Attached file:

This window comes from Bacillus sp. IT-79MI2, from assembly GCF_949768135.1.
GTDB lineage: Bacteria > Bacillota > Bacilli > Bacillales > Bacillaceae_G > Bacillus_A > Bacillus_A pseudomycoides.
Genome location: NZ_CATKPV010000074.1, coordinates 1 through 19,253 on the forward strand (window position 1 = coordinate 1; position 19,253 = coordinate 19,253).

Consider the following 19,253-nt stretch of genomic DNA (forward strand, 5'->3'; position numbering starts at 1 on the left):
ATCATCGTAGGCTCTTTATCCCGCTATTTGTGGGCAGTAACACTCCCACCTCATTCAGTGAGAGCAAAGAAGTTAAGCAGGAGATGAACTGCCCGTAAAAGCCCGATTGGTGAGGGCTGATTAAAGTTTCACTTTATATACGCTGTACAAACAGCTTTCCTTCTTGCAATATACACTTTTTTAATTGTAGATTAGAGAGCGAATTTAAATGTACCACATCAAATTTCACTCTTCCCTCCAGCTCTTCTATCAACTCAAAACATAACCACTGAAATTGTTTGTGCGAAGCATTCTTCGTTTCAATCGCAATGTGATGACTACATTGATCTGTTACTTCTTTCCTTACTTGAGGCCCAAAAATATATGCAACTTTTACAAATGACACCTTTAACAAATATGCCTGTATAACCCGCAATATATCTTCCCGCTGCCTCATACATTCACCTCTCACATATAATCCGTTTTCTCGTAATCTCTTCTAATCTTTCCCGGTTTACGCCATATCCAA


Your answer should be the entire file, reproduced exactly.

This window comes from Bacillus sp. IT-79MI2, from assembly GCF_949768135.1.
GTDB lineage: Bacteria > Bacillota > Bacilli > Bacillales > Bacillaceae_G > Bacillus_A > Bacillus_A pseudomycoides.
Genome location: NZ_CATKPV010000074.1, coordinates 1 through 19,253 on the forward strand (window position 1 = coordinate 1; position 19,253 = coordinate 19,253).

Consider the following 19,253-nt stretch of genomic DNA (forward strand, 5'->3'; position numbering starts at 1 on the left):
ATCATCGTAGGCTCTTTATCCCGCTATTTGTGGGCAGTAACACTCCCACCTCATTCAGTGAGAGCAAAGAAGTTAAGCAGGAGATGAACTGCCCGTAAAAGCCCGATTGGTGAGGGCTGATTAAAGTTTCACTTTATATACGCTGTACAAACAGCTTTCCTTCTTGCAATATACACTTTTTTAATTGTAGATTAGAGAGCGAATTTAAATGTACCACATCAAATTTCACTCTTCCCTCCAGCTCTTCTATCAACTCAAAACATAACCACTGAAATTGTTTGTGCGAAGCATTCTTCGTTTCAATCGCAATGTGATGACTACATTGATCTGTTACTTCTTTCCTTACTTGAGGCCCAAAAATATATGCAACTTTTACAAATGACACCTTTAACAAATATGCCTGTATAACCCGCAATATATCTTCCCGCTGCCTCATACATTCACCTCTCACATATAATCCGTTTTCTCGTAATCTCTTCTAATCTTTCCCGGTTTACGCCATATCCAA